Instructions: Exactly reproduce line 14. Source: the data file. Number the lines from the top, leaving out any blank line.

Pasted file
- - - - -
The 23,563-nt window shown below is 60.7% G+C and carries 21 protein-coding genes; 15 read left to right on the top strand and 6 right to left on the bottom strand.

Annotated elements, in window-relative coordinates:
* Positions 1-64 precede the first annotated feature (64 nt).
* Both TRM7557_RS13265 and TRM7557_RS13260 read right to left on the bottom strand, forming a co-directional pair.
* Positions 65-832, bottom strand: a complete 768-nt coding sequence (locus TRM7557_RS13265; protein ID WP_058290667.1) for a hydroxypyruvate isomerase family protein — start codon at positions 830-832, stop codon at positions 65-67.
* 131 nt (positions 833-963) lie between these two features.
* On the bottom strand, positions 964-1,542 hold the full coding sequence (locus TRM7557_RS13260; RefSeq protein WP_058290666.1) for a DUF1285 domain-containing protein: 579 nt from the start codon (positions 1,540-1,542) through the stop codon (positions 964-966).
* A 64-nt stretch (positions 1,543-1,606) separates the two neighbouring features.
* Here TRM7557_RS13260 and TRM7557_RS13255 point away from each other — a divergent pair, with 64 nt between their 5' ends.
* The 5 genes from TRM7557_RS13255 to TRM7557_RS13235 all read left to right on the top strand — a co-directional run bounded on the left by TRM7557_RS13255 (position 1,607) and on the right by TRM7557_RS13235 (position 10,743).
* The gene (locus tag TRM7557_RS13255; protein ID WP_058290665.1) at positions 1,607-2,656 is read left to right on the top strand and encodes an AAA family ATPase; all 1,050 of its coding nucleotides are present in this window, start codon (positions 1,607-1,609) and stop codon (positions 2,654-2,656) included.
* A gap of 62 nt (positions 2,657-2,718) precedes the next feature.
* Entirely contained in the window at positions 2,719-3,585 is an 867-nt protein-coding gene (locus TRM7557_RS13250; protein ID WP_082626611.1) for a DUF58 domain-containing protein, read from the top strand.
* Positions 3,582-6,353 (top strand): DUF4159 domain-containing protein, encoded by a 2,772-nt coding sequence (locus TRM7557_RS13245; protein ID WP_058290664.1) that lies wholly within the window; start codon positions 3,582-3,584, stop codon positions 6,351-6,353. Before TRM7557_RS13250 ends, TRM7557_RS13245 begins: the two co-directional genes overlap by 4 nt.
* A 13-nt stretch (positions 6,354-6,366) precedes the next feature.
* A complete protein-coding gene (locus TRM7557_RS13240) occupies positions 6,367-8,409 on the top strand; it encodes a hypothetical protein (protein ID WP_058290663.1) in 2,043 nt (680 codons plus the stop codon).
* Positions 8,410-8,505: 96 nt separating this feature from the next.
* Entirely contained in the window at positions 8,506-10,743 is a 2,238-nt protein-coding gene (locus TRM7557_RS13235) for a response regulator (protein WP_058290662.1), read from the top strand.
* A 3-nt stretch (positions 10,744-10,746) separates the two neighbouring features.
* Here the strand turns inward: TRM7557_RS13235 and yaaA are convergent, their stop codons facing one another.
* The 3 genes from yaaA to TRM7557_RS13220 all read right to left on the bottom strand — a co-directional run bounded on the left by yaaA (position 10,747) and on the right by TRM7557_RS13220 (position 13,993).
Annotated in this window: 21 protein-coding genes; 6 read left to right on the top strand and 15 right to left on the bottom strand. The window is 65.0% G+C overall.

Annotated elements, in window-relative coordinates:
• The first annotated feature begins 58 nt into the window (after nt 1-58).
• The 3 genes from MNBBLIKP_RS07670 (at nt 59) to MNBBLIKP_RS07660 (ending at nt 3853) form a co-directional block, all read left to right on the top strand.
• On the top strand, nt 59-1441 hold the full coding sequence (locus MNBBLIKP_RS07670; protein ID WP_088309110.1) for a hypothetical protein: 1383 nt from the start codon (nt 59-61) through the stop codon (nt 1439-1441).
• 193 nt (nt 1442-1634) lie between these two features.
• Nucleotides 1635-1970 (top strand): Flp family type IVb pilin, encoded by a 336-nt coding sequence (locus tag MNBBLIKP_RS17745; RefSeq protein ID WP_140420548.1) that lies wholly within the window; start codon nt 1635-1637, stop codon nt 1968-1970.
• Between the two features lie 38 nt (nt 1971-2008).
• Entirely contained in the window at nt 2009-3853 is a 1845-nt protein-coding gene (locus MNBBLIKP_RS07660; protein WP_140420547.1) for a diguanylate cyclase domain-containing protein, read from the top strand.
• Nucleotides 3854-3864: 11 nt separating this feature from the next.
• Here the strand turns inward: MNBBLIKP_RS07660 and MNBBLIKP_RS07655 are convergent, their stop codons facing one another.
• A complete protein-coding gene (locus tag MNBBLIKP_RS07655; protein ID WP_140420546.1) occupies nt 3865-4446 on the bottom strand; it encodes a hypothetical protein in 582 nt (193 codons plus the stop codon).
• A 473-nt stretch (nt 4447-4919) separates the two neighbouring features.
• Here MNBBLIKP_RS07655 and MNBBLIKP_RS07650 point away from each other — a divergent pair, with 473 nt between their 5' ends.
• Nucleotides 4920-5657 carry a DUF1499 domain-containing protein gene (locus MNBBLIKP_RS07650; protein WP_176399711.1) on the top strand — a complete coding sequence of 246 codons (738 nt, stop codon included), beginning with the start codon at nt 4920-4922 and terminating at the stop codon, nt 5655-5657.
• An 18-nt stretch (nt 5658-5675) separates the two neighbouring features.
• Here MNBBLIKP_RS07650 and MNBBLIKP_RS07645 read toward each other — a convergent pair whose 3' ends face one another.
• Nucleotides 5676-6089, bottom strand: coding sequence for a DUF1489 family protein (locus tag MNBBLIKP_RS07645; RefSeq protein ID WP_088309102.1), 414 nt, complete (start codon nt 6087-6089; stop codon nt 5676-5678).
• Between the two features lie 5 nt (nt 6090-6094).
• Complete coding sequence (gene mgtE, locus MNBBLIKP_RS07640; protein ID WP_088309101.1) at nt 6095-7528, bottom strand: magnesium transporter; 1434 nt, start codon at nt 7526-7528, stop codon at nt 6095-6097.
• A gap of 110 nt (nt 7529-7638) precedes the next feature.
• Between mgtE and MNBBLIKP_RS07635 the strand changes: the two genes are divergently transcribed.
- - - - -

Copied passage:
* Positions 3,582-6,353 (top strand): DUF4159 domain-containing protein, encoded by a 2,772-nt coding sequence (locus TRM7557_RS13245; protein ID WP_058290664.1) that lies wholly within the window; start codon positions 3,582-3,584, stop codon positions 6,351-6,353. Before TRM7557_RS13250 ends, TRM7557_RS13245 begins: the two co-directional genes overlap by 4 nt.